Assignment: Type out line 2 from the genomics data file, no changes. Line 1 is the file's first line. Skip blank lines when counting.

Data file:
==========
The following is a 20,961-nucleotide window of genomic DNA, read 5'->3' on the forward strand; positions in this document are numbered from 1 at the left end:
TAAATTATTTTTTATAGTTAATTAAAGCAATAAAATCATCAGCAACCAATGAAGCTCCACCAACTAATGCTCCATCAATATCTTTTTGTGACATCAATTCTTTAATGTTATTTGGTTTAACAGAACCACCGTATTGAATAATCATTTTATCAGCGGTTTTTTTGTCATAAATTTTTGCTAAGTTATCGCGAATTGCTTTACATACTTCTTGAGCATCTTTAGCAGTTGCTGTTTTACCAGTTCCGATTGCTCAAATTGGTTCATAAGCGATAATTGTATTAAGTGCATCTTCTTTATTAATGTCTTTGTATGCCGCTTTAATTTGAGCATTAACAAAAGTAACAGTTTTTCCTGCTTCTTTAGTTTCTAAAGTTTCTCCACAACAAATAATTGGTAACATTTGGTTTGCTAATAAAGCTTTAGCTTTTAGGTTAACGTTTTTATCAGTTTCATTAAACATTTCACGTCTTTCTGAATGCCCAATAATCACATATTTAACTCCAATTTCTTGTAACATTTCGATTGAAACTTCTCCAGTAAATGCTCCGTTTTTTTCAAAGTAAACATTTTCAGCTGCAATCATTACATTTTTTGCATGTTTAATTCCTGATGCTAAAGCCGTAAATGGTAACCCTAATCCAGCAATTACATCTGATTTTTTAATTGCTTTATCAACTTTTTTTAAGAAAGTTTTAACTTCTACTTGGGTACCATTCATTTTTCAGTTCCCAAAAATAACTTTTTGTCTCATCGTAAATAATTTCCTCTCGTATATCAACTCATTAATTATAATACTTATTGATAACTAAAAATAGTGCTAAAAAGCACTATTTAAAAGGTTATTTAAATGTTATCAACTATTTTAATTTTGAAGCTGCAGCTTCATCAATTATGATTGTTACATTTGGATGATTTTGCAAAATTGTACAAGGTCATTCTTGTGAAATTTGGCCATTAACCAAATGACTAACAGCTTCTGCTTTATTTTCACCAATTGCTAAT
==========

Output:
TAAATTATTTTTTATAGTTAATTAAAGCAATAAAATCATCAGCAACCAATGAAGCTCCACCAACTAATGCTCCATCAATATCTTTTTGTGACATCAATTCTTTAATGTTATTTGGTTTAACAGAACCACCGTATTGAATAATCATTTTATCAGCGGTTTTTTTGTCATAAATTTTTGCTAAGTTATCGCGAATTGCTTTACATACTTCTTGAGCATCTTTAGCAGTTGCTGTTTTACCAGTTCCGATTGCTCAAATTGGTTCATAAGCGATAATTGTATTAAGTGCATCTTCTTTATTAATGTCTTTGTATGCCGCTTTAATTTGAGCATTAACAAAAGTAACAGTTTTTCCTGCTTCTTTAGTTTCTAAAGTTTCTCCACAACAAATAATTGGTAACATTTGGTTTGCTAATAAAGCTTTAGCTTTTAGGTTAACGTTTTTATCAGTTTCATTAAACATTTCACGTCTTTCTGAATGCCCAATAATCACATATTTAACTCCAATTTCTTGTAACATTTCGATTGAAACTTCTCCAGTAAATGCTCCGTTTTTTTCAAAGTAAACATTTTCAGCTGCAATCATTACATTTTTTGCATGTTTAATTCCTGATGCTAAAGCCGTAAATGGTAACCCTAATCCAGCAATTACATCTGATTTTTTAATTGCTTTATCAACTTTTTTTAAGAAAGTTTTAACTTCTACTTGGGTACCATTCATTTTTCAGTTCCCAAAAATAACTTTTTGTCTCATCGTAAATAATTTCCTCTCGTATATCAACTCATTAATTATAATACTTATTGATAACTAAAAATAGTGCTAAAAAGCACTATTTAAAAGGTTATTTAAATGTTATCAACTATTTTAATTTTGAAGCTGCAGCTTCATCAATTATGATTGTTACATTTGGATGATTTTGCAAAATTGTACAAGGTCATTCTTGTGAAATTTGGCCATTAACCAAATGACTAACAGCTTCTGCTTTATTTTCACCAATTGCTAAT